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#1 lexicon

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Posted 28 April 2010 - 01:39 PM

I read with interest the feedback on electric bills. I was very surprised at how high some of your bills were since I thought that living expenses were really low in Cozumel. Could I get some additional information as to what the basic costs would be to live on Cozumel. I'm mainly interested in finding out what utility bills would be involved and what the average cost per month would be for an basic 2-bedroom home (gas, electric, phone, satellite, water/sewer charges,etc.) I am planning on retiring to Cozumel in the next few years, and this info would be most helpful in determining the feasibility of this move. Thanks in advance to everyone for your responses to my query.
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#2 Coz2wonder

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Posted 28 April 2010 - 02:35 PM

as you have guessed, the prices per month to live here is all over the board.

Are you renting, or do you own?

Property taxes are low, so that's not going to be a problem for you, but it does need to be considered in your budget.

I spend between $800-1,200 p's a week on groceries. That's for two people.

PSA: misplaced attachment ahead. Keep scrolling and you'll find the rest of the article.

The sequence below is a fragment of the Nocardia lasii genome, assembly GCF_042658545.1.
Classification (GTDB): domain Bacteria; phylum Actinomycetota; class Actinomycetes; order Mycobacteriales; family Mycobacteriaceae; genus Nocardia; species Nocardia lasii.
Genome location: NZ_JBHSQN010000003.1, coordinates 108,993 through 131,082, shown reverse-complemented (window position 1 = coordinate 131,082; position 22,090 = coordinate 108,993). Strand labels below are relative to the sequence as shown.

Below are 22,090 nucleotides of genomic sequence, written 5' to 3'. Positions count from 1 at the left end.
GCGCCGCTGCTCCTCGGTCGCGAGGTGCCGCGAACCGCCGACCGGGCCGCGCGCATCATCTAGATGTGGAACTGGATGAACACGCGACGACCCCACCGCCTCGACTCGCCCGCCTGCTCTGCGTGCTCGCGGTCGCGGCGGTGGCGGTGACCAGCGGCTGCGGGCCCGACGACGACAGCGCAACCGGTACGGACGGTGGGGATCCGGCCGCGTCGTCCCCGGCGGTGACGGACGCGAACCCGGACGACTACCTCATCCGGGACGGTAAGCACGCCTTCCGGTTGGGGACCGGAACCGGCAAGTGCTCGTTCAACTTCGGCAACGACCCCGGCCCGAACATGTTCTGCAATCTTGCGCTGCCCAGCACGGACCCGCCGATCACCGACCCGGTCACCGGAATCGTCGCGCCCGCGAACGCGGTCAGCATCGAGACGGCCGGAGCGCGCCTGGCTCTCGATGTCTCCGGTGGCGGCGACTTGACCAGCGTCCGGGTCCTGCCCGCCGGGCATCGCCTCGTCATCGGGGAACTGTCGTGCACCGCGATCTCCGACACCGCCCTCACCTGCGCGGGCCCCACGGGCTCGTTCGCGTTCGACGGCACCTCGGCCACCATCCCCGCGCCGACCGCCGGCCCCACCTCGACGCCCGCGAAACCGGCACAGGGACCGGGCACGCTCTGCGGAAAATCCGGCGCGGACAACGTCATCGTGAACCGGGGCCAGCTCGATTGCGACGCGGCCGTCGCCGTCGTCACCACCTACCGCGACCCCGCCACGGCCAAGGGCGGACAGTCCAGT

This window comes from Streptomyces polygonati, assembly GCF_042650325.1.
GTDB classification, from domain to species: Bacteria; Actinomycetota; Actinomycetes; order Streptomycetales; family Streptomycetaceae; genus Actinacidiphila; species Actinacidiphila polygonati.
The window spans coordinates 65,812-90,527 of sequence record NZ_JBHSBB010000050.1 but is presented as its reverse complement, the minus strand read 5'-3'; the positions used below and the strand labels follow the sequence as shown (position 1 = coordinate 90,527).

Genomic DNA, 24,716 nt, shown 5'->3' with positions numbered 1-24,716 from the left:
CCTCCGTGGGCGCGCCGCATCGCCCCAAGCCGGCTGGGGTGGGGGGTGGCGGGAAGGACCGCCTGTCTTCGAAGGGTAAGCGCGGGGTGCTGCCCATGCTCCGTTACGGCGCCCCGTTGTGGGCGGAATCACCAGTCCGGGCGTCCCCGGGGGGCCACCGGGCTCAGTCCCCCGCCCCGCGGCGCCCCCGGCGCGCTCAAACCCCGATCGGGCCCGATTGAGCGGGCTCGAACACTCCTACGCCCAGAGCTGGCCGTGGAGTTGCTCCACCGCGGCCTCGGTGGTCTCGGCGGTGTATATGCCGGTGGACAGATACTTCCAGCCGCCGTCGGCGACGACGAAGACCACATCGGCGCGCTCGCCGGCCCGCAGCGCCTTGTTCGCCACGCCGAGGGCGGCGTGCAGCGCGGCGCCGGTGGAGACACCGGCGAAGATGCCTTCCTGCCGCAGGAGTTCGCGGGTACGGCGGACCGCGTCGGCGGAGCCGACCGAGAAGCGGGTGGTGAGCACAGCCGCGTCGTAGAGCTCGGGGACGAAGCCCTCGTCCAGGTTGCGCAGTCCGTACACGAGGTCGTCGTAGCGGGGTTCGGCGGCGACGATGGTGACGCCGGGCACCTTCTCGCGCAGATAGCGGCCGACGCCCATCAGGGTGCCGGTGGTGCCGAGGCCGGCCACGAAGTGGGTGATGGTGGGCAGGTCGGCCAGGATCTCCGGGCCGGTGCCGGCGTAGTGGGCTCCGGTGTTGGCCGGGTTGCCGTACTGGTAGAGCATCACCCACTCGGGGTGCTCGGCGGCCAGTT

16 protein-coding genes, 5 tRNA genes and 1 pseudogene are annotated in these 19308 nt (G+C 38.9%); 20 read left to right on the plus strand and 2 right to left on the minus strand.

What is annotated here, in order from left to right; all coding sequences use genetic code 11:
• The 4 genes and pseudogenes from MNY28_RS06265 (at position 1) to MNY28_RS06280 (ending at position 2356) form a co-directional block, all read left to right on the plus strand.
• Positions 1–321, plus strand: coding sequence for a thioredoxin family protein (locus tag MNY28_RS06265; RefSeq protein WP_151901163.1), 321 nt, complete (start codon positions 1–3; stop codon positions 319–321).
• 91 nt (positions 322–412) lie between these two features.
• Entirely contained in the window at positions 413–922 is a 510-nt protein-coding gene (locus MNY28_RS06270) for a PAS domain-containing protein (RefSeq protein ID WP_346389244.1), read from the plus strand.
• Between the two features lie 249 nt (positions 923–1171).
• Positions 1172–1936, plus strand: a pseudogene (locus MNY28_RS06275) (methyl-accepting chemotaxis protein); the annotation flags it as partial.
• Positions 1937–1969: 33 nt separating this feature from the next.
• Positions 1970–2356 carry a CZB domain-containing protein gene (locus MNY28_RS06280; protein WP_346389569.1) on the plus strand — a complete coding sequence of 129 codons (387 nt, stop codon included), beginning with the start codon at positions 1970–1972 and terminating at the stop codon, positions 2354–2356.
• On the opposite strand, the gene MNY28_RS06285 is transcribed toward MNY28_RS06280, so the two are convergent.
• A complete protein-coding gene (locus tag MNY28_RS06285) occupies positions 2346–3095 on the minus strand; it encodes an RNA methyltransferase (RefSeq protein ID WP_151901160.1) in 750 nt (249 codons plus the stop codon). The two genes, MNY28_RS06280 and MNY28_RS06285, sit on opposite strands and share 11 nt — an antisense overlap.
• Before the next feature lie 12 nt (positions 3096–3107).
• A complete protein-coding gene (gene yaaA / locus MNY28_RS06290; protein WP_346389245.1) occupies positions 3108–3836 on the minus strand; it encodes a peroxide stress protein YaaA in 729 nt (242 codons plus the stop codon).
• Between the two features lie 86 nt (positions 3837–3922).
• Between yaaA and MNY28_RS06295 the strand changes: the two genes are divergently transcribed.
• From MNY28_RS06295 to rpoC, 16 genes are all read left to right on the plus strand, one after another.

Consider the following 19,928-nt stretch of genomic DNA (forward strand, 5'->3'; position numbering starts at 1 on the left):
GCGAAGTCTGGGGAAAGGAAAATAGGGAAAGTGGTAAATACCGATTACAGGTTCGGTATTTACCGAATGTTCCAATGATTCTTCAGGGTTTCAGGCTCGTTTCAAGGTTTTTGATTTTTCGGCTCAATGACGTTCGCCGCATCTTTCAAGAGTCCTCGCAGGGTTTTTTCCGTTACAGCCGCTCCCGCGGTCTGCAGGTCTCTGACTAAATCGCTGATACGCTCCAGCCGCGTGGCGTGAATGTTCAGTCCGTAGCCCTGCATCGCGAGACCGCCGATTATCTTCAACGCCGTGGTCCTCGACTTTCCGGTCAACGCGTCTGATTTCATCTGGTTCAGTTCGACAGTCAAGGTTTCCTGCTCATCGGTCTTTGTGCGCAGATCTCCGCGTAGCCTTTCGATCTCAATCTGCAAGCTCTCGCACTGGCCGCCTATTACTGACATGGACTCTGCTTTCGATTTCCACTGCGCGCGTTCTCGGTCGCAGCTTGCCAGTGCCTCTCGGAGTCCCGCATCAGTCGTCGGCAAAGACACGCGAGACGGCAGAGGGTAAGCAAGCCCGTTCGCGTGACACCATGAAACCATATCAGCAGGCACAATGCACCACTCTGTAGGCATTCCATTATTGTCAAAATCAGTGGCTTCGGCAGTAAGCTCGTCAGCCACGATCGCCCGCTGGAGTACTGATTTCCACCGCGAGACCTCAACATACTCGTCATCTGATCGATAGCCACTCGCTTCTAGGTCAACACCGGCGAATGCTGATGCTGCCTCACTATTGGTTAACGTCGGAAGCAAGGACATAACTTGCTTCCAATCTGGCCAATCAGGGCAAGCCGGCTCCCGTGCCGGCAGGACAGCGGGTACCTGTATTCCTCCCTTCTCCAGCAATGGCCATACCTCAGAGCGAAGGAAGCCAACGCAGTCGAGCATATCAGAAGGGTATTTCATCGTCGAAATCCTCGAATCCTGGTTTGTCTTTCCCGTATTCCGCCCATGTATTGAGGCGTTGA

You said a 2 bedroom house. Are the bedrooms on the first level, or second level? That will make a BIG difference.

Anything higher then first level will be hot...therefore, A/C

Is there a pool? You need to run the pumps, so add some extra to the CFE bill.

My CFE bill runs about $250USD's per month.

Propane. That I don't know about the household tanks. I have my tank filled twice a year which is between $4000-$6000p's each time.

To net this out for you as to what it would cost per month to live here (if you are not carrying any debt with you)...you can live nicely on 2-3K a month.

Of course, if your paying rent, deduct that cost from the 2 or 3K.

I understand that folks will post that they live well below that, but you always budget higher, then you get to pocket the leftover change.

There are other considerations in calculating the monthly costs or perhaps, pre-costs.

You may want to get International Health Ins. If you are 60+ that is about $1,800 per year, per person.

If you are bringing a auto down, then you need to purchase international car insurance.

If you own a house here, you want to look at purchasing homeowners insurance.

It really comes down to what standard of living you can adjust too.

But, that takes a while.

Good luck, and look forward to your thoughts.
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#3 nauticab

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Posted 28 April 2010 - 03:24 PM